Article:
Continuing the journey…
Pale Imperfect Diamond Cedar Hill Refugees (Effigy Records, 2009) I can’t say John Carter Cash’s production decisions do a lot for me, but on this disc- which brings the musical influences of Uzbekistan to Nashville- he and Jack Clift get it pretty much right. Jadoo is the name of the Uzbek band featured throughout, and I’m not really sure where they stop and the array of the usual guests, including Marty Stuart, Ralph Stanley, John Cowan, Randy Scruggs, Ronnie McCoury, Harry Stinson, Dennis Crouch, start.
But the music works on a number of levels. First, the music of the Uzbeks does remind one of southern mountain music, at least as it is presented here. Second, the exotic and mysterious rhythms and unusual instrumentation which includes horns, percussion, and stringed instruments galore works as an alternative to the increasingly glossy bluegrass sounds one ever more associates with ‘mountain music.’ Not that this music isn’t highly produced, but if I’m going to listen to studio polish I’d rather find it here than in my bluegrass.
Finally, the vocals are full of treats that even the most casual of listeners will appreciate. Dr. Ralph’s contributions to “Keys to the Kingdom” are worth the purchase alone, but John Cowan shines on “Oh, Bury Me Not”. The downside is the lack of liner notes beyond general musician credits; a project such as this cries out for explanation and reflection on the song choices, the instruments featured, and the interplay of the participants.
The Record Bar Shows Bob Walkenhorst with Jeff Porter and Norm Dahlor (Internet Archive, 2009) Not an album or even a series of albums, but an ongoing archive of weekly shows performed by the Rainmakers front man at a Kansas City pub. Amongst the wealth of original material are choice country, folk and rock (“Dirty Water”) covers, many with timely significance (“Woodstock” in early-August, Ellie Greenwich’s “Hanky Panky” and “Chimes of Freedom” dedicated to Ted Kennedy as the month drew to a close.)
Walkenhorst and his compatriots are obviously comfortable performing within this largely acoustic setting. While over 300 Walkenhorst recordings are available on the Archive, this summer’s slate of shows were particularly strong, with focus and looseness apparent in equal measure. http://www.archive.org/details/BobWalkenhorst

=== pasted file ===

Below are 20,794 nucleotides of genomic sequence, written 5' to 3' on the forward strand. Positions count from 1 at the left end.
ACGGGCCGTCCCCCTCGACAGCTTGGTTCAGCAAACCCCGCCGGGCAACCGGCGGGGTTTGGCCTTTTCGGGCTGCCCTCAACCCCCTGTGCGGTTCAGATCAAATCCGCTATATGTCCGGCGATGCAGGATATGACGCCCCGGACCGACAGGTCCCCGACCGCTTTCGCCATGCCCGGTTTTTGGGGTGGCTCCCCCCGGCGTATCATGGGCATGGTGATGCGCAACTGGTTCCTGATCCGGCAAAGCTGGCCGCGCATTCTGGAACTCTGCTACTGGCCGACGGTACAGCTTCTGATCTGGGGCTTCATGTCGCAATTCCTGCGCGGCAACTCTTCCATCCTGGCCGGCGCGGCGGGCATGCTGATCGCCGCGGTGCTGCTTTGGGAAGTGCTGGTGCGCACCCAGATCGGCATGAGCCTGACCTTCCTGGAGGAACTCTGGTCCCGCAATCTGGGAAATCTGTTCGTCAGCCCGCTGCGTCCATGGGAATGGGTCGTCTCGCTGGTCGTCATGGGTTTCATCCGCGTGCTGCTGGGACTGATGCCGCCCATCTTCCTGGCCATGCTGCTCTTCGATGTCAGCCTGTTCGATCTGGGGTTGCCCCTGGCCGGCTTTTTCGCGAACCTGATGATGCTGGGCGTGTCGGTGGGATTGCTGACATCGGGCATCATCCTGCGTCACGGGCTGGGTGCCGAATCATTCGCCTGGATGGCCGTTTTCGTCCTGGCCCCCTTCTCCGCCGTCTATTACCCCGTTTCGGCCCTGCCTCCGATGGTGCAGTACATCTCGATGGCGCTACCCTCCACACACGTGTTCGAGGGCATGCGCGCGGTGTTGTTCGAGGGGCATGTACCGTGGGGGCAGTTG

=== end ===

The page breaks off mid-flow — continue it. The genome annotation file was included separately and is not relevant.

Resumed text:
South Mouth Robbie Fulks (Bloodshot, 1997) An unfortunately long-neglected favourite, I rediscovered South Mouth when I ran across a deeply discounted copy and picked it up for a gift. Of course, I had to listen to it in the car on the way home…and then the next day and a week later. I still haven’t passed it onto Cheryl and Ross, but I trust they’ll like it as much as I do if they ever get a chance to listen to it. Every song, except “F%&k this Town” would sound terrific within a bluegrass arrangement with “Cold Statesboro Ground” already having been given such by James Reams & the Barnstormers. When I hear songs like “I Told Her Lies”, “What the Lord Hath Wrought (Any Fool Can Knock Down)”, and “Busy Not Crying”, I remember why I love country music so much, and how rare such performances seem.
Black & Blue The Rolling Stones (Universal 1976/2009) I’ve wanted to pick up this album ever since reading Ian Rankin’s excellent novel of the same name a few years ago. I was curious not only because of the way Rankin referenced the album throughout, but because I’d heard such mixed messages about the disc. I finally purchased it when it was rereleased this year and I found it cheap enough. The album didn’t blow me away, but I certainly appreciated the mood the grooves inspired in me- good for highway driving, no doubt. Listening to the album, I couldn’t help be surprised that folks claimed the Stones went disco with Emotional Rescue just a few years later; the two albums certainly share the same DNA. I’m glad I listened to it, if only to satisfy my curiousity. Not essential, but few Stones albums are.